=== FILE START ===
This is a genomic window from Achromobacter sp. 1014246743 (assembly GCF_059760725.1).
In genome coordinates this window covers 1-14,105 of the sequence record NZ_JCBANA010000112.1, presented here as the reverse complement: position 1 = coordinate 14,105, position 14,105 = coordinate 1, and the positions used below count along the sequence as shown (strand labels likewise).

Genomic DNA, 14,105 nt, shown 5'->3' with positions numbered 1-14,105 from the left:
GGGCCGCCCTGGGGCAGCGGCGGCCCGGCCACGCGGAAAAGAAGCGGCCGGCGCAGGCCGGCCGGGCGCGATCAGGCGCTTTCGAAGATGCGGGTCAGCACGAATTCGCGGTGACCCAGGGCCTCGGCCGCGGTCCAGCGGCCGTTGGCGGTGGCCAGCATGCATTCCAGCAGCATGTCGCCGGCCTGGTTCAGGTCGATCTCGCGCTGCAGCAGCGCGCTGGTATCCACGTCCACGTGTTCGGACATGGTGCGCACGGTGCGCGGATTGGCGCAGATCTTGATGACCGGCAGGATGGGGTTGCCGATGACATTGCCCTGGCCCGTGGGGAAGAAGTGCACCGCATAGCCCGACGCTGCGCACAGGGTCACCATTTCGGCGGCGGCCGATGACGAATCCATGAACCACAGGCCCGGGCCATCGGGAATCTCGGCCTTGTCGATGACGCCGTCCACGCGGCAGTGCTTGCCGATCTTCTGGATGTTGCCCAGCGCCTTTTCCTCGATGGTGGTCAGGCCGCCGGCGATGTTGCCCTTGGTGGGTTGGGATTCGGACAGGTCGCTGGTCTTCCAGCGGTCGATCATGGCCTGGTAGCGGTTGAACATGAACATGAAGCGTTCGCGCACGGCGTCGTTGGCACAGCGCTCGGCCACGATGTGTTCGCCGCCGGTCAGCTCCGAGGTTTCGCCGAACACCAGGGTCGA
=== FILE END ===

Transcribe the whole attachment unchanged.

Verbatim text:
This is a genomic window from Achromobacter sp. 1014246743 (assembly GCF_059760725.1).
In genome coordinates this window covers 1-14,105 of the sequence record NZ_JCBANA010000112.1, presented here as the reverse complement: position 1 = coordinate 14,105, position 14,105 = coordinate 1, and the positions used below count along the sequence as shown (strand labels likewise).

Genomic DNA, 14,105 nt, shown 5'->3' with positions numbered 1-14,105 from the left:
GGGCCGCCCTGGGGCAGCGGCGGCCCGGCCACGCGGAAAAGAAGCGGCCGGCGCAGGCCGGCCGGGCGCGATCAGGCGCTTTCGAAGATGCGGGTCAGCACGAATTCGCGGTGACCCAGGGCCTCGGCCGCGGTCCAGCGGCCGTTGGCGGTGGCCAGCATGCATTCCAGCAGCATGTCGCCGGCCTGGTTCAGGTCGATCTCGCGCTGCAGCAGCGCGCTGGTATCCACGTCCACGTGTTCGGACATGGTGCGCACGGTGCGCGGATTGGCGCAGATCTTGATGACCGGCAGGATGGGGTTGCCGATGACATTGCCCTGGCCCGTGGGGAAGAAGTGCACCGCATAGCCCGACGCTGCGCACAGGGTCACCATTTCGGCGGCGGCCGATGACGAATCCATGAACCACAGGCCCGGGCCATCGGGAATCTCGGCCTTGTCGATGACGCCGTCCACGCGGCAGTGCTTGCCGATCTTCTGGATGTTGCCCAGCGCCTTTTCCTCGATGGTGGTCAGGCCGCCGGCGATGTTGCCCTTGGTGGGTTGGGATTCGGACAGGTCGCTGGTCTTCCAGCGGTCGATCATGGCCTGGTAGCGGTTGAACATGAACATGAAGCGTTCGCGCACGGCGTCGTTGGCACAGCGCTCGGCCACGATGTGTTCGCCGCCGGTCAGCTCCGAGGTTTCGCCGAACACCAGGGTCGA